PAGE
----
Article body copy
In 2015, I was floating in a drysuit, my face submerged, when I noticed something silver dart between the rocks along the riverbed. My mask had started to fog, but I was able to make out a distinctive yellow tag. The salmon moved toward me, its lips edging closer to the lens of my GoPro before scurrying off. The fish might not have appeared remarkable, but it was. This fish had managed to overcome the 95 percent-plus mortality rate that claims most of the Atlantic salmon in the Bay of Fundy. I turned my head to watch this unlikely survivor disappear upstream—one of just six Atlantic salmon that I observed that afternoon.
That I saw any salmon at all that day was remarkable. But these weren’t just any salmon. These were inner Bay of Fundy (iBoF) Atlantic salmon—one of the 16 genetically distinct populations of Atlantic salmon in Canada. Fifty years ago, 40,000 iBoF salmon returned to 32 rivers that empty into the Bay of Fundy between New Brunswick and Nova Scotia. By the late 1990s, that number had dropped to 200. A few years later, there was a season when no fish came back at all.
The population would have been lost forever if researchers at Fundy National Park in New Brunswick hadn’t started preserving a live gene bank of wild salmon. In 2001, scientists and technicians from Parks Canada started working with the Fort Folly First Nation to round up living fish, keeping them in a hatchery at the Fisheries and Oceans Canada’s (DFO) Mactaquac Biodiversity Facility in a last-ditch effort to protect the population’s unique genetics. Over the past two decades, that effort has evolved into a groundbreaking recovery program that has been offering a glimmer of hope for this endangered population.
John Whitelaw, a biologist formerly with DFO, took over as leader of the iBoF Atlantic salmon project last year. Growing up near the Medway River in Nova Scotia, Whitelaw has spent most of his life around Atlantic salmon. He watched his neighbors reel in silvery scales and pale pink bellies until he was old enough to fish himself. Whitelaw remembers when the salmon population started to decline, prompting him to join the growing number of people rallying to help. “I couldn’t shake my connection to the species,” he says.
To help the population rebuild, Whitelaw and his colleagues have been carrying out recovery efforts at multiple locations in Fundy National Park. Their approach is designed to simultaneously tackle two goals: preserving the unique lineage of the iBoF Atlantic salmon with the help of the live gene bank, and growing the natural population with assistance from a marine conservation farm.
The researchers are breeding iBoF Atlantic salmon at the Mactaquac hatchery and releasing their offspring into an isolated watershed in Fundy National Park. This gives the juveniles experience living in the wild before they are re-collected as adults and transported back to the hatchery to start the cycle over again. But the researchers are also collecting wild salmon from the park and moving them to a marine conservation farm with the help of industry partners such as Cooke Aquaculture and the Atlantic Canada Fish Farmers Association. There, they are reared in net pens with surplus fish from the live gene bank, protected from the perils of the open ocean until they have matured. The fish, now adults, are brought back to their home rivers to spawn—seeding a new generation of wild fish.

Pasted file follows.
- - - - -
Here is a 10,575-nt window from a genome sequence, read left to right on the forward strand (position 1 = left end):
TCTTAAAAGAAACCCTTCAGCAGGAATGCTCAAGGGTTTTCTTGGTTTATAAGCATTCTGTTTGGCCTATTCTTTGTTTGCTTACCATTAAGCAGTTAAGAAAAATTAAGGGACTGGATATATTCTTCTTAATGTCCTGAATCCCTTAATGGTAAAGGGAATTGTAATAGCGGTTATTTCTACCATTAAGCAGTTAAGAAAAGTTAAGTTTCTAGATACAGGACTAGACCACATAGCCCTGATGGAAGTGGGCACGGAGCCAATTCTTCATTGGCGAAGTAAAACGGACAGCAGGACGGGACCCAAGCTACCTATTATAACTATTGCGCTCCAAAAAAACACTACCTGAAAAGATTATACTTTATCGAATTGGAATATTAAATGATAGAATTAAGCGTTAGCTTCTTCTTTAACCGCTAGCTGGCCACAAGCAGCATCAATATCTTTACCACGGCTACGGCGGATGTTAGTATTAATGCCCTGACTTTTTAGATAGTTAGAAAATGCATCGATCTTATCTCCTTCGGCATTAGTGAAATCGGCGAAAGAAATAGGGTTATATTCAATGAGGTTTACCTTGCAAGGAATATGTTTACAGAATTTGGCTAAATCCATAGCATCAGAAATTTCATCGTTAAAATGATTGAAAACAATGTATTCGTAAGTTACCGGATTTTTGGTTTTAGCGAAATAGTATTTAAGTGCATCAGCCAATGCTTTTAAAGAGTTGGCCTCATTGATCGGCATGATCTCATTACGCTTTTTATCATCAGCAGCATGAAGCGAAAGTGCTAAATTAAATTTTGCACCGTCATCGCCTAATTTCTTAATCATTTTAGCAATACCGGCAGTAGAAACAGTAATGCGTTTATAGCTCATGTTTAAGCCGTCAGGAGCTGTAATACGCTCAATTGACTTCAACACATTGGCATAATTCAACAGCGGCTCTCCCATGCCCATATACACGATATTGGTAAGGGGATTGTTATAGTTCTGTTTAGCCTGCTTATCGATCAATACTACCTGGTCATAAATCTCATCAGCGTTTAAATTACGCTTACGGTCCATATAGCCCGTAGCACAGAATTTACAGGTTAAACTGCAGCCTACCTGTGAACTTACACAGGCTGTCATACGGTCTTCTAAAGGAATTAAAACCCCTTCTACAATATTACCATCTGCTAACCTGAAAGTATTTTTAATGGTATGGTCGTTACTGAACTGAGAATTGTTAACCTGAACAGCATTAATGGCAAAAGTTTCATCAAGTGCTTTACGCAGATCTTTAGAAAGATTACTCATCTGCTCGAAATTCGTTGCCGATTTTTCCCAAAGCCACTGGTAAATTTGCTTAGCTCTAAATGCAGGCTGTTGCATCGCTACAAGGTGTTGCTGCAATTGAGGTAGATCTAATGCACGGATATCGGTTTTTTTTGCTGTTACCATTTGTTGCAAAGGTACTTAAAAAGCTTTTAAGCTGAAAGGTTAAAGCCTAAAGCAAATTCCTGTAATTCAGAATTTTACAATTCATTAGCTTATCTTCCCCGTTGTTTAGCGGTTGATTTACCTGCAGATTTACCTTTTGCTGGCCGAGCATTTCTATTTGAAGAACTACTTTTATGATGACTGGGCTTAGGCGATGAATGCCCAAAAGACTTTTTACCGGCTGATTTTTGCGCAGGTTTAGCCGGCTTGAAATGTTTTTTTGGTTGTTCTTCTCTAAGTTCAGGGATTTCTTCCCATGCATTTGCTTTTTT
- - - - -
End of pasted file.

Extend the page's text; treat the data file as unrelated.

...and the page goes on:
One of these sites is Black Hole, along the Upper Salmon River. In the 1800s, men spent frigid winters there clearing large swaths of trees, mostly red spruce, white pine, and balsam fir. Come spring, the snow melted, flooding ravines and valleys, and the men drove the logs downriver. The activity carved a deep pool into the terrain, and now that the logging industry has come and gone and the forest returned, the area is a waypoint for a small but growing population of Atlantic salmon on their journey upriver to spawn. It’s here that I spotted my six silvery fish.
Since my visit years ago, park scientists have continued to make progress. Twenty-four Atlantic salmon returned to two of Fundy National Park’s rivers in 2019. In 2020, minimum estimates show that number has risen to 38. “It’s rarely a straight line or perfect curve in nature,” Whitelaw says. “But if you take a snapshot of the last five years, there’s a definite increasing trend.”
“I’ve heard people remark that recovering wild Atlantic salmon is one of the greatest conservation challenges that we are facing today,” says Neville Crabbe, executive director of communications at the Atlantic Salmon Federation, a 25,000-member organization dedicated to restoring wild Atlantic salmon that isn’t directly involved in the Fundy project. “If human efforts stopped, there’s nothing to suggest the population would persist. But the goal of a recovery program is to use these interventions to get things back to a point where nature can take over again.”
This momentum has led to a regional collaboration between various national parks in the Maritimes, including Fundy, Cape Breton Highlands, Gros Morne, Terra Nova, and Kouchibouguac. By combining projects focused on salmon populations in various stages of recovery and decline, Parks Canada staff can learn from each other while assessing the impact of recovery actions across the region. The project’s success is inspiring a similar effort in Maine.
The Government of Canada has also announced the creation of the first Parks Canada Research Chair in Aquatic Restoration, building on research linkages at the University of New Brunswick, along with an additional CAN $431,000 in funding for Atlantic salmon recovery.
Whitelaw admits they still have a long way to go. But there is no mistaking the cautious optimism in his voice when he tells me that, in the Bay of Fundy, the Atlantic salmon population is finally moving in the right direction.